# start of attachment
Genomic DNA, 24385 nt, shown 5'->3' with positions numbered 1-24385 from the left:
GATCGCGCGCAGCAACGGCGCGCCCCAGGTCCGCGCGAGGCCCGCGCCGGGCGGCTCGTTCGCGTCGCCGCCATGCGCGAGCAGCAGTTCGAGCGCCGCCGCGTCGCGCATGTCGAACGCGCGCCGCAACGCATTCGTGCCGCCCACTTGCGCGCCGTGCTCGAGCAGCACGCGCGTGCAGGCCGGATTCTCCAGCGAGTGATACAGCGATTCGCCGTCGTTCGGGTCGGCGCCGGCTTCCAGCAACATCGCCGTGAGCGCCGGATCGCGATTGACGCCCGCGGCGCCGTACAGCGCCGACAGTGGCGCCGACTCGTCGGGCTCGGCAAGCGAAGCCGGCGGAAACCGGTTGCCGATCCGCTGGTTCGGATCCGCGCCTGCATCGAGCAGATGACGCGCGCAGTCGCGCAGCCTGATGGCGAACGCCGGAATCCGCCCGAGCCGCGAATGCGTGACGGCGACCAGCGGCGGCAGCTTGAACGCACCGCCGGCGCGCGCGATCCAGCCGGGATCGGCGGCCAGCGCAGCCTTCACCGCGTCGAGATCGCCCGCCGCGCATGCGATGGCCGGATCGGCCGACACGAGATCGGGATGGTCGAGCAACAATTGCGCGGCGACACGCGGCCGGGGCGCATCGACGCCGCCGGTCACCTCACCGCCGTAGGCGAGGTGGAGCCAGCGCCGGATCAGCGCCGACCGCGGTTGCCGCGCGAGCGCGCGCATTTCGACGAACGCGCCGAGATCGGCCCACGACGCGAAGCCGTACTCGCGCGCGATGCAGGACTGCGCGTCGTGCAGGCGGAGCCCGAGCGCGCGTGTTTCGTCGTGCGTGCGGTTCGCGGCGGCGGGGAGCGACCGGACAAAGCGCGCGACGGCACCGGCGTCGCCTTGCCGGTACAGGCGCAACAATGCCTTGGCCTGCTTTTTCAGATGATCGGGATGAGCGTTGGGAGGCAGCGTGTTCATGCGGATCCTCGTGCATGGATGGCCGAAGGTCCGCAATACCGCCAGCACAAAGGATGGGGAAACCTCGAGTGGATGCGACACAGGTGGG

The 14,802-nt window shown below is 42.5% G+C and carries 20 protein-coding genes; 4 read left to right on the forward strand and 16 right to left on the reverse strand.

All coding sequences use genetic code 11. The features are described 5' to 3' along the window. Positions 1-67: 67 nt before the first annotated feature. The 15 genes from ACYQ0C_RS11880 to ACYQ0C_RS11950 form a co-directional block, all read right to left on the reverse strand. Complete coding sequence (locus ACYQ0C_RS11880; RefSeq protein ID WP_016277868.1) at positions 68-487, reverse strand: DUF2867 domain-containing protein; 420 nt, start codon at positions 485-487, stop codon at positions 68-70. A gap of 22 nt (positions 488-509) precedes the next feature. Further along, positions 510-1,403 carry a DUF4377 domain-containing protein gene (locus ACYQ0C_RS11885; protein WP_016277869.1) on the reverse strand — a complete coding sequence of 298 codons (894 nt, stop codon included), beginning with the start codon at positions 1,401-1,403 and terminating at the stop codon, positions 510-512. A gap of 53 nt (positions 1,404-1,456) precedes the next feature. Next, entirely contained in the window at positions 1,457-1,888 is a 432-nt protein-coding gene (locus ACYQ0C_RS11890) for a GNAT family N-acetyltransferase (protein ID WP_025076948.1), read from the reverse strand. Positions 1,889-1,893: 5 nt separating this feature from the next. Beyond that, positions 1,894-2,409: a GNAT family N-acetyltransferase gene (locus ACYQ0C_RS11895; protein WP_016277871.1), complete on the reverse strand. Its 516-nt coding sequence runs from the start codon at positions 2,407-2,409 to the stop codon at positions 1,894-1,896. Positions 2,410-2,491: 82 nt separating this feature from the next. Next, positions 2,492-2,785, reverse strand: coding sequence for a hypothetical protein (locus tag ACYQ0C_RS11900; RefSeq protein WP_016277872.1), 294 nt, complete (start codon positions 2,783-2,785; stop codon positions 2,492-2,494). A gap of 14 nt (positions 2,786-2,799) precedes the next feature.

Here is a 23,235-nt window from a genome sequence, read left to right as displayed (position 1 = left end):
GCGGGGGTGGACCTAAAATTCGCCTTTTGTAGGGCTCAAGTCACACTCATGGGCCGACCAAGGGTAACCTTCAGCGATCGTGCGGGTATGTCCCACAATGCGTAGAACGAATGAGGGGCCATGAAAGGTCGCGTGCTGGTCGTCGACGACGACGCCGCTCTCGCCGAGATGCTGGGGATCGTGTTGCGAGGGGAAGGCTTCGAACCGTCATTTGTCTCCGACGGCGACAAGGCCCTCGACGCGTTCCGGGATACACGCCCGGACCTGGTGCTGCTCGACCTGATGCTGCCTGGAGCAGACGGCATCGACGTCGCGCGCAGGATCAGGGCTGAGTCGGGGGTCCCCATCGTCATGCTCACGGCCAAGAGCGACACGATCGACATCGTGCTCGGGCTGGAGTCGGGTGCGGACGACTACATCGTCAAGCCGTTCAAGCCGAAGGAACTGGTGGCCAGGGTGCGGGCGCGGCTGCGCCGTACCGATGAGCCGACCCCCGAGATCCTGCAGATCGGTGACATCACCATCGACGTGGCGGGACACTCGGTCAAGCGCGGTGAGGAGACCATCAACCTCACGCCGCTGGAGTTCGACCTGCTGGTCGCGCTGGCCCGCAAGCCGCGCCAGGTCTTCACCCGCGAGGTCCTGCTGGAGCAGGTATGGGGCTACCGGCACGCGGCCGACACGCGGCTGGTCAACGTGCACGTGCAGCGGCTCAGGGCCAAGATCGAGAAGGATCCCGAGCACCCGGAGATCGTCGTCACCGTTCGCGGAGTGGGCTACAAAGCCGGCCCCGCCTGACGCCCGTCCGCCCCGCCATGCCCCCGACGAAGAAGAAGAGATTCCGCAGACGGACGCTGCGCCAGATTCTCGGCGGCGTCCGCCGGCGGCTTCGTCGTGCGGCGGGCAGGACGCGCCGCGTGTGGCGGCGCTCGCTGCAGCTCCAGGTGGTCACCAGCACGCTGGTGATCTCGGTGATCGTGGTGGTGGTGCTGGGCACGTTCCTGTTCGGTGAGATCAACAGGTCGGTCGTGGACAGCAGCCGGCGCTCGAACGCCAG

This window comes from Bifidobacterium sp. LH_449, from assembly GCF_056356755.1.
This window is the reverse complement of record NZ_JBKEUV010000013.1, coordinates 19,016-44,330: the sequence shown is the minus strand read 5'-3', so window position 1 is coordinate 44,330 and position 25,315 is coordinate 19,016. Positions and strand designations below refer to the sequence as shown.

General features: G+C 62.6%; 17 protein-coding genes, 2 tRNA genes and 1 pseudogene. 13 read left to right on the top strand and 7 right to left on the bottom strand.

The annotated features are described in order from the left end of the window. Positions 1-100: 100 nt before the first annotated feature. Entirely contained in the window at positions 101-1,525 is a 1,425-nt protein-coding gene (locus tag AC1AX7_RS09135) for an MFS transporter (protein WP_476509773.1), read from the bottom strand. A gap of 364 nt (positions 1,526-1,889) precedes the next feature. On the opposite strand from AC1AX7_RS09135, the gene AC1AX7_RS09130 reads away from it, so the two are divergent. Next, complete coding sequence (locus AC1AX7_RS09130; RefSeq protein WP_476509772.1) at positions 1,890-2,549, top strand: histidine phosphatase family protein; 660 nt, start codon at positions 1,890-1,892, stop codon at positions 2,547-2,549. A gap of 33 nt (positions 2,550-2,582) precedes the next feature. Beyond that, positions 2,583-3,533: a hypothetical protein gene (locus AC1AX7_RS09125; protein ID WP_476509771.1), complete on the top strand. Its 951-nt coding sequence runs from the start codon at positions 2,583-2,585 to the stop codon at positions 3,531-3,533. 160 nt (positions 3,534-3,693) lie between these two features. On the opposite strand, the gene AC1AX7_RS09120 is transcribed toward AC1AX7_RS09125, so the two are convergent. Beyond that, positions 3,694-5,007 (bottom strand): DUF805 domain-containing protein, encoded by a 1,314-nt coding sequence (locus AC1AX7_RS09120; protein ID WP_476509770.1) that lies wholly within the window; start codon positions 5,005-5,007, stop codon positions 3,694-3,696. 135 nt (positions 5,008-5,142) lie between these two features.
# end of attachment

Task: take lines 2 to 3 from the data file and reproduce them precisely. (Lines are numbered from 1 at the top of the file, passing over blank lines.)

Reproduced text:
GATCGCGCGCAGCAACGGCGCGCCCCAGGTCCGCGCGAGGCCCGCGCCGGGCGGCTCGTTCGCGTCGCCGCCATGCGCGAGCAGCAGTTCGAGCGCCGCCGCGTCGCGCATGTCGAACGCGCGCCGCAACGCATTCGTGCCGCCCACTTGCGCGCCGTGCTCGAGCAGCACGCGCGTGCAGGCCGGATTCTCCAGCGAGTGATACAGCGATTCGCCGTCGTTCGGGTCGGCGCCGGCTTCCAGCAACATCGCCGTGAGCGCCGGATCGCGATTGACGCCCGCGGCGCCGTACAGCGCCGACAGTGGCGCCGACTCGTCGGGCTCGGCAAGCGAAGCCGGCGGAAACCGGTTGCCGATCCGCTGGTTCGGATCCGCGCCTGCATCGAGCAGATGACGCGCGCAGTCGCGCAGCCTGATGGCGAACGCCGGAATCCGCCCGAGCCGCGAATGCGTGACGGCGACCAGCGGCGGCAGCTTGAACGCACCGCCGGCGCGCGCGATCCAGCCGGGATCGGCGGCCAGCGCAGCCTTCACCGCGTCGAGATCGCCCGCCGCGCATGCGATGGCCGGATCGGCCGACACGAGATCGGGATGGTCGAGCAACAATTGCGCGGCGACACGCGGCCGGGGCGCATCGACGCCGCCGGTCACCTCACCGCCGTAGGCGAGGTGGAGCCAGCGCCGGATCAGCGCCGACCGCGGTTGCCGCGCGAGCGCGCGCATTTCGACGAACGCGCCGAGATCGGCCCACGACGCGAAGCCGTACTCGCGCGCGATGCAGGACTGCGCGTCGTGCAGGCGGAGCCCGAGCGCGCGTGTTTCGTCGTGCGTGCGGTTCGCGGCGGCGGGGAGCGACCGGACAAAGCGCGCGACGGCACCGGCGTCGCCTTGCCGGTACAGGCGCAACAATGCCTTGGCCTGCTTTTTCAGATGATCGGGATGAGCGTTGGGAGGCAGCGTGTTCATGCGGATCCTCGTGCATGGATGGCCGAAGGTCCGCAATACCGCCAGCACAAAGGATGGGGAAACCTCGAGTGGATGCGACACAGGTGGG

The 14,802-nt window shown below is 42.5% G+C and carries 20 protein-coding genes; 4 read left to right on the forward strand and 16 right to left on the reverse strand.